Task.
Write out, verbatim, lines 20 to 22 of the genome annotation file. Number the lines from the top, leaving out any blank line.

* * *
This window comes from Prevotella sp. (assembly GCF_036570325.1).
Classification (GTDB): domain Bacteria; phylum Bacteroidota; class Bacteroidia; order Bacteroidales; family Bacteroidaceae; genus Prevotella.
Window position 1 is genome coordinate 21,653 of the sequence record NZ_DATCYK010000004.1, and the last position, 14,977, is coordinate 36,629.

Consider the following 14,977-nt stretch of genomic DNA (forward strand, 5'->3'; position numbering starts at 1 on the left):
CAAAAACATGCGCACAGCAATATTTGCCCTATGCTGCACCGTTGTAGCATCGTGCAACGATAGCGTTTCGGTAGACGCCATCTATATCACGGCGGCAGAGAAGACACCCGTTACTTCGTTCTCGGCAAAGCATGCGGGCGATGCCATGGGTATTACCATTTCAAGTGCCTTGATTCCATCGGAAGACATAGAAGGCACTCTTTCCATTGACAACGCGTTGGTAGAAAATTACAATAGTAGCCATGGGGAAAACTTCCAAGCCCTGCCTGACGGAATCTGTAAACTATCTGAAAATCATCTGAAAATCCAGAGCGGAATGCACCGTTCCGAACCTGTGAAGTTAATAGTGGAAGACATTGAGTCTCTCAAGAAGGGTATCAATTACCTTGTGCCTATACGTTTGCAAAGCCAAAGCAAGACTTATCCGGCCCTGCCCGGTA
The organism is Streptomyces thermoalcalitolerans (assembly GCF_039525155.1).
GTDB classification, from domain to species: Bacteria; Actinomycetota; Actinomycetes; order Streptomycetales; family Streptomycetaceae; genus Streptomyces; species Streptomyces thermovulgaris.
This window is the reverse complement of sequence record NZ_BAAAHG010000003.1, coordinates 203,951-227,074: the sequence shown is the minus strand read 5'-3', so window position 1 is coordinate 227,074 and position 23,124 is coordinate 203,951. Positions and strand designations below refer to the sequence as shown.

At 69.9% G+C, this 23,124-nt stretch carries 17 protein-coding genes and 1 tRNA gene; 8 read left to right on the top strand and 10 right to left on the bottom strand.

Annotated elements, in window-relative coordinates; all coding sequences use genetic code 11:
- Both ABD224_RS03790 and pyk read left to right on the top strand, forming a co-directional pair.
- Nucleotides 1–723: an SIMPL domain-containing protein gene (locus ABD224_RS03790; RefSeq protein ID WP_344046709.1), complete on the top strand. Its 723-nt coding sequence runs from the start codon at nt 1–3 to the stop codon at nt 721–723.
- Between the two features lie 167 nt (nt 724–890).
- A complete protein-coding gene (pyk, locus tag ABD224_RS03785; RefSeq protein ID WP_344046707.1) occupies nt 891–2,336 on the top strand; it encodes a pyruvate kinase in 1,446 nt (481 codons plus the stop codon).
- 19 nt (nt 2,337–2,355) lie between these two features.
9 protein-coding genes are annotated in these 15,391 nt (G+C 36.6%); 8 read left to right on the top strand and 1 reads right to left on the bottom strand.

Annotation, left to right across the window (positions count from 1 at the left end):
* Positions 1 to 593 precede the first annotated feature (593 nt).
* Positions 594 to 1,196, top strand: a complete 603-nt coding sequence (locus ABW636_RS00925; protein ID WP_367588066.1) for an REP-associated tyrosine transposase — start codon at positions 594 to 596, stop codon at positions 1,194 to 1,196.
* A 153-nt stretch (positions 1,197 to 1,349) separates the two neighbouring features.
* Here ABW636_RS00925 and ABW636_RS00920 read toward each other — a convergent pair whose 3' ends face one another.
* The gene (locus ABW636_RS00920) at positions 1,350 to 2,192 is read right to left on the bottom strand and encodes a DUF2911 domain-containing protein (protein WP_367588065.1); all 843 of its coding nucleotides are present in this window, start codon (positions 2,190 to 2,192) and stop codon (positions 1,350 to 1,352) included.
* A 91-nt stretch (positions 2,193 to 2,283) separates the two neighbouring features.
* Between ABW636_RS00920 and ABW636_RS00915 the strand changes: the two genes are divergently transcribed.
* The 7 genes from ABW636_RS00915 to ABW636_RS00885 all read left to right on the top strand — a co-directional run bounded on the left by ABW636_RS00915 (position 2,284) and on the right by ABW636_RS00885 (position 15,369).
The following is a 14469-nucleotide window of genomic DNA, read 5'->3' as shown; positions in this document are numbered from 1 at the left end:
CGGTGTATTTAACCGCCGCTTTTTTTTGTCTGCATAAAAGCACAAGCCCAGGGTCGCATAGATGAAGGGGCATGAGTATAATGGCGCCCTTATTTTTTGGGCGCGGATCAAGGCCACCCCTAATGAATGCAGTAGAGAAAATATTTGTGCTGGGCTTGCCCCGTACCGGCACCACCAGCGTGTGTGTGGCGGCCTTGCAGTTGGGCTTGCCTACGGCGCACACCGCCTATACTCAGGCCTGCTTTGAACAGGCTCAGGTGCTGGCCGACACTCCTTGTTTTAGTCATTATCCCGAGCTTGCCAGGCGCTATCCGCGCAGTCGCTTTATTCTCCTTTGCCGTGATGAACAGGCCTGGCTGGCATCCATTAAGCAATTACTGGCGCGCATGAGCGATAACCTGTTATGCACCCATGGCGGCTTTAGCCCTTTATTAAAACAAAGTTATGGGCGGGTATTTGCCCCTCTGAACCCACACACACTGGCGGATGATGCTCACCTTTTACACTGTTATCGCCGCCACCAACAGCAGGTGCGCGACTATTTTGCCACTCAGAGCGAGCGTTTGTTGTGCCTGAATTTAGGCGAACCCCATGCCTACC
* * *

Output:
* A 153-nt stretch (positions 1,197 to 1,349) separates the two neighbouring features.
* Here ABW636_RS00925 and ABW636_RS00920 read toward each other — a convergent pair whose 3' ends face one another.
* The gene (locus ABW636_RS00920) at positions 1,350 to 2,192 is read right to left on the bottom strand and encodes a DUF2911 domain-containing protein (protein WP_367588065.1); all 843 of its coding nucleotides are present in this window, start codon (positions 2,190 to 2,192) and stop codon (positions 1,350 to 1,352) included.